2013 marked the 25th Anniversary of this fabulous celebration of classic cars. Only a few short hours of motorway driving gets you up from Calais and while the unashamedly industrial city of Essen won’t be on anyone’s holiday itinerary, the great exhibition hall has become a real point of pilgrimage for classic enthusiasts.
Huge commitment is shown by Mercedes and BMW, seamlessly linking their heritage with their up to date offerings while the professionals of the industry rub shoulders with people selling their own cars bolstered by legions of single make car clubs with their eclectic displays. These range from the DAF owners with their professionally demonstration of their famous Variomatic system through to the Oompah bands with their VW’s and a variety of offerings from the former East Germany. Whatever their reason for being at Essen, they were rewarded by a huge attendance at the show.
Maybe it was the subdued performance of sterling against the euro or optimism on behalf of the sellers but some of the prices being asked were eye watering but that wasn’t reflected upstairs on Saturday afternoon when Coys held their annual auction. The crowds were there – the audience didn’t quite put towels out on the sun loungers but they knew how to reserve the sparse seating and soon the floors and the overlooking staircases were full to over flowing. And the sale started well with the first nine lots all finding new homes. Oddly for a German sale, the first “not sold” of the day was a 1963 VW Beetle – and once the spell was broken, one became aware of the slightly disjointed nature of the sale.
The normal Coys patter from the podium was supported by one of their own staff who, having apologised at the beginning of the sale if her German was not 100%, popped up with summarising comments and pricing points in the native tongue. But the anecdotal English asides and attempts at humour fell a little flat but fortunately no translation attempts were made. With the huge inventory, the energy soon went out of the proceedings and the crowds thinned out.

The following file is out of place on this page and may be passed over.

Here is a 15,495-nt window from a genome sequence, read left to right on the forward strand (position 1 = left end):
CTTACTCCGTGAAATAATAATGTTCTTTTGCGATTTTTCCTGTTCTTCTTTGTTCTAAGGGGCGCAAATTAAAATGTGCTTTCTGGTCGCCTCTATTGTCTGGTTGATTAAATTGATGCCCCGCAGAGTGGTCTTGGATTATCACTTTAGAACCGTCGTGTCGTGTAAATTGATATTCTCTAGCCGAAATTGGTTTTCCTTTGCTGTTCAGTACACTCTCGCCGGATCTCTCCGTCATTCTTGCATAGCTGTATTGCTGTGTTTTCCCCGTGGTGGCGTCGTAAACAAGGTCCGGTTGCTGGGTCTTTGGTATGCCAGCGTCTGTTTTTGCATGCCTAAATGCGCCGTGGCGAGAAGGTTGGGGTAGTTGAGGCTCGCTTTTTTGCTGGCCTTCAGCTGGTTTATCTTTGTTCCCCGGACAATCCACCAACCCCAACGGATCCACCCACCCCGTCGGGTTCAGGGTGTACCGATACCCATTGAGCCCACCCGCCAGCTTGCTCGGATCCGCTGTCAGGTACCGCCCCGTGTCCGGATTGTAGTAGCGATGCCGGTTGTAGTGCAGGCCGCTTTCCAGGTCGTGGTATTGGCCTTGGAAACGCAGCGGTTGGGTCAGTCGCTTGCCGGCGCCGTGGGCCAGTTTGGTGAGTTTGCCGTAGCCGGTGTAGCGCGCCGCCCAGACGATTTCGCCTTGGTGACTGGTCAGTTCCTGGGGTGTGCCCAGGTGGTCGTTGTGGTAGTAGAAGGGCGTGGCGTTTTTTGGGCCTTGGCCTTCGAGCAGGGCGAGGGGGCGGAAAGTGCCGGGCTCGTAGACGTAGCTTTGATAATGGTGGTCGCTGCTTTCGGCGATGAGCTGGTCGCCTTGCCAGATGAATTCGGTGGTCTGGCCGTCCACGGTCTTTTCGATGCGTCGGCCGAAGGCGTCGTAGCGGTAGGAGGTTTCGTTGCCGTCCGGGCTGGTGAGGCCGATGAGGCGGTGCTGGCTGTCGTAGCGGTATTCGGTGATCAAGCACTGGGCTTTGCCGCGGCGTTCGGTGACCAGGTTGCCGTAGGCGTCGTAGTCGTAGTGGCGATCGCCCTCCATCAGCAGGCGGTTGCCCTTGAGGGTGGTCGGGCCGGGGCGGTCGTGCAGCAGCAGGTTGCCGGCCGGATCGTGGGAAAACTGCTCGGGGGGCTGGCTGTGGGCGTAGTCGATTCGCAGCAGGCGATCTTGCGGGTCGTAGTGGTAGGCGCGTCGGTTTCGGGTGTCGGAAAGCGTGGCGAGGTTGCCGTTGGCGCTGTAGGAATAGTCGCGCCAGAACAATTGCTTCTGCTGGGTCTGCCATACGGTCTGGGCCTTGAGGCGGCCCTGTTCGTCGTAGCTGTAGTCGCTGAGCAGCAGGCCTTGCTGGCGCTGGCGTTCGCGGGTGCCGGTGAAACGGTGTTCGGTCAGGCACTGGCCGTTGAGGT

And, considering the prices being asked in the halls, some of the values achieved left something in the pot for the buyers – there were DB Mark III’s being offered in the halls for €175,000 - €250,000 so the €100,000 achieved by the 1958 DB Mark III in the sale was an apt reminder that Feltham cars don’t thrive in auctions – they are a more considered purchase.
A bigger differential turned out on the long wheelbase 1 ½ litre pre-war Aston Martin Tourer. A hang over from their last sale, when customs had held the car up, it sold for €107,000 – in comparison, Historics sold a similar car at their last sale for £100,000 (€117,000). Funnily enough that car was for sale in the hall at £175,000!
There was a third “Aston Martin” – actually a 1961 ARA replica of a DBR2 with a 6 cylinder Jaguar engine – it sold for a creditable €37,000. Overall, the sales rate was average but Coys must have been disappointed when, for example, their star 1939 Bentley only got up to €300,000, well short of estimate. But where they had worked hard with sellers to get the reserves down, they were able to conclude sales.
Prize for the sale of the day must be the 1948 Alfa Romeo 6C 2500 SS Villa d’Este – the car was beautiful, the steering was on the right and the car was sold for €280,000 well short of the published estimate – well done to Coys for making sure this beauty found a new home.
If you haven’t been, the Techno Classica is definitely a show to visit – plenty to see for any enthusiast but pay the premium for the preview day or the Friday – the weekends are mayhem!